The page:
根據研究報告，10-15%海洋受氣候變遷影響甚鉅，遠超過先前估計；而且受影響的區域正是「全球重要漁場」，包括當前最有經濟價值漁場的7.5%。聯合國緊急應變小組為此提出另一份報告，名為《 死水之中》(In Dead Wate)，首次具體揭示這些環境危害因子對海洋造成的多重衝擊。
Climate change is threatening the world's fish populations, already stressed by pollution, alien infestations and over-exploitation, warns a new report by the United Nations Environment Programme, UNEP.
The worst impacts are concentrated in 10 to 15 percent of the oceans, a far greater area than previously believed. These locations are "concurrent with today's most important fishing grounds," the report documents, including the 7.5 percent of the oceans that are the most economically valuable fishing areas of the world.
The findings come in a rapid response report entitled "In Dead Water," which for the first time maps the multiple impacts of these stressors on the seas and oceans.
The work of UNEP scientists in collaboration with universities and institutes in Europe and the United States, the report was presented today during the final day of UNEP's Governing Council/Global Ministerial Environment Forum in Monaco.
Dr. Christian Nellemann, head of the rapid response team that compiled the report, said, "We are already seeing evidence from a number of studies that increasing sea temperatures are causing changes in the distribution of marine life."
Some of these ocean changes are documented in the Continuous Plankton Recorder survey of the Northeast Atlantic. Warmer water species of tiny animals called copepods have moved northward by around 1,000 kilometers during the second half of the 20th century, with the patterns continuing into the 21st century, the survey shows.
The report shows that at least 75 percent of the world's key fishing grounds may be affected by changes in the circulation of ocean water as climate change interferes with the ocean's natural pumping systems. These natural pumps bring nutrients to fisheries and keep them healthy by flushing out wastes and pollution.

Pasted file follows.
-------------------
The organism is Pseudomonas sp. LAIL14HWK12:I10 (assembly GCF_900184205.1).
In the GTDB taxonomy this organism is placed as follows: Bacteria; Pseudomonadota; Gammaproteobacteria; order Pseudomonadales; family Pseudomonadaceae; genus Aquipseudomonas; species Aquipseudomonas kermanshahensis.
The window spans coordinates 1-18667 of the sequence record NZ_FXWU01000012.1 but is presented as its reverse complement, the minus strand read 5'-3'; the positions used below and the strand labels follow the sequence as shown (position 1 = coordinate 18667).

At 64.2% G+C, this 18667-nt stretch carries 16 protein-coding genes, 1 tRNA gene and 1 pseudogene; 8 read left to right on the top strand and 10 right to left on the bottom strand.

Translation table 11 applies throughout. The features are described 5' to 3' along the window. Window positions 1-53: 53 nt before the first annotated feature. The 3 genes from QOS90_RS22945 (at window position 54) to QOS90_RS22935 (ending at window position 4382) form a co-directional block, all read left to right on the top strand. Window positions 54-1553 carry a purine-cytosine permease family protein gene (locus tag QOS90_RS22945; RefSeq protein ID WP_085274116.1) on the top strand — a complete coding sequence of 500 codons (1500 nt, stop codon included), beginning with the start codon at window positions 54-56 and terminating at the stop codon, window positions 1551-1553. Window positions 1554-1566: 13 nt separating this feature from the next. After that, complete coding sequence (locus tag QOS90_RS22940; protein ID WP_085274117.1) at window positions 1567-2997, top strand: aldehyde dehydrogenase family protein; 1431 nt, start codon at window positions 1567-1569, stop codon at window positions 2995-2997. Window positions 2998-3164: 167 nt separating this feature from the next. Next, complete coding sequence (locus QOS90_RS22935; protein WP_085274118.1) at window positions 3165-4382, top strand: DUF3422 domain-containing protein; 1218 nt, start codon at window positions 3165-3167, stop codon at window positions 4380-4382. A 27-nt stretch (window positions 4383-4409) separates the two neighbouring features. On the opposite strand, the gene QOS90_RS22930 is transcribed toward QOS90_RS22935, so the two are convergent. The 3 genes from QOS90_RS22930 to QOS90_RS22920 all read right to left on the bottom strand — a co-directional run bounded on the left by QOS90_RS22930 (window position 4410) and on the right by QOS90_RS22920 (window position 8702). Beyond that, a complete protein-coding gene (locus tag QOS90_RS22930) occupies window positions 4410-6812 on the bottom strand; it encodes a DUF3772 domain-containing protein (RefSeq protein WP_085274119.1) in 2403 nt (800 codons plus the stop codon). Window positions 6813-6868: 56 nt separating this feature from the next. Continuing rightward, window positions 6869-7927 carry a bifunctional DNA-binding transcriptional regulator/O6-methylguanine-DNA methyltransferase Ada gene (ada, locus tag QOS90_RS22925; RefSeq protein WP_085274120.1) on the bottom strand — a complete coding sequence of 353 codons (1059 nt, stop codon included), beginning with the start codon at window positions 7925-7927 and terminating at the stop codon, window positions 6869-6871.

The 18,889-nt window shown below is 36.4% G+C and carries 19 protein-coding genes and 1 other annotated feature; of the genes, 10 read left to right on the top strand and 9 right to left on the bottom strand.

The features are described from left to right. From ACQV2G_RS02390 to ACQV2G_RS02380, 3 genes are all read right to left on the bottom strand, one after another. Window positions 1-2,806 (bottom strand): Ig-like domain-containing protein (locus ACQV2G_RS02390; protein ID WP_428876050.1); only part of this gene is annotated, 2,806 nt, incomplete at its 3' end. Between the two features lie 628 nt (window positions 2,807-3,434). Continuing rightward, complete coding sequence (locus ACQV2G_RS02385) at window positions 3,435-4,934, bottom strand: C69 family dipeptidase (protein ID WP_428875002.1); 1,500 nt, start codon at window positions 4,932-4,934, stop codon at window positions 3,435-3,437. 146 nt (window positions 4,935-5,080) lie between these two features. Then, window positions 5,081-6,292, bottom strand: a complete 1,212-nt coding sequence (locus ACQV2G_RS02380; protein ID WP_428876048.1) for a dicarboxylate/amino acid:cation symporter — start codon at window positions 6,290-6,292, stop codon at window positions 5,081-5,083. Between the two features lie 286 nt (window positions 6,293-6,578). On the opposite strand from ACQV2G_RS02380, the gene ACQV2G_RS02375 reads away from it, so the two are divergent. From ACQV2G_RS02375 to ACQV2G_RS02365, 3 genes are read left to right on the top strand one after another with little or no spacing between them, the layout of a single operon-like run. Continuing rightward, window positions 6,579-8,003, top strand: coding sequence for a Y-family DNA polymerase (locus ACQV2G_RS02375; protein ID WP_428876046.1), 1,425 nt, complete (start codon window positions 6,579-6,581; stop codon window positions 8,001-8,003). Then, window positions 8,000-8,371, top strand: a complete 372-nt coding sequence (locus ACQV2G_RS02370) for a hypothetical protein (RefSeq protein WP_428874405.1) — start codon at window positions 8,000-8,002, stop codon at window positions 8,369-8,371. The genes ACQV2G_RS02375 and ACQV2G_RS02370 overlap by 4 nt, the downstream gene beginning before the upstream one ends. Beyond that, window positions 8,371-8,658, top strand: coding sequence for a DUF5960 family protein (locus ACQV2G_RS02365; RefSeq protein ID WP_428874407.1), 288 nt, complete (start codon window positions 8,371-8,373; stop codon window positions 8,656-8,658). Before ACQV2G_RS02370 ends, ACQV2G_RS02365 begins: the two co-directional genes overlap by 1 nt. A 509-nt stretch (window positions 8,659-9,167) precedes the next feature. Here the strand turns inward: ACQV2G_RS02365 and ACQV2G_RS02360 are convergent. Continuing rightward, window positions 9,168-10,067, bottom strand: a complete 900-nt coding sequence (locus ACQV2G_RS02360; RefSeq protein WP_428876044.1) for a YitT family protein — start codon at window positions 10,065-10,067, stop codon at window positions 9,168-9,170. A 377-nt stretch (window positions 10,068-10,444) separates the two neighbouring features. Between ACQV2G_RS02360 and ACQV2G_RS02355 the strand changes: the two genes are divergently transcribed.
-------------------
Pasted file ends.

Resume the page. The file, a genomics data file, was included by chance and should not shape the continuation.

Higher sea surface temperatures over the coming decades also threaten to bleach and kill up to 80 percent of the world's coral reefs.
There also is growing concern that the atmospheric concentration of carbon dioxide, CO2, is steadily rising, and oceans directly assimilate CO2. As ocean concentration of CO2 increases, the oceans automatically become more acidic.
Dead zones, ocean areas low in oxygen, are increasing as a result of pollution from urban and agriculture areas. There are an estimated 200 temporary or permanent dead zones up from around 150 in 2003, the UNEP report shows.
In addition to the climate stress, fishing pressure is relentless. Up to 80 percent of the world's primary fish catch species are exploited beyond or close to their harvesting capacity, according to the report. Advances in technology, alongside subsidies, means the world's fishing capacity is 2.5 times bigger than that needed to sustainably harvest fisheries.
"Climate change threatens coastal infrastructure, food and water supplies and the health of people across the world," said UNEP Executive Director Achim Steiner. "It is clear from this report and others that it will add significantly to pressures on fish stocks." "This is as much a development and economic issue as it is an environmental one," he said. "Millions of people, including many in developing countries, derive their livelihoods from fishing, while around 2.6 billion people get their protein from seafood."
The report, "In Dead Water: Merging of climate change with pollution, over-harvest, and infestations in the world's fishing grounds," is online at: www.unep.org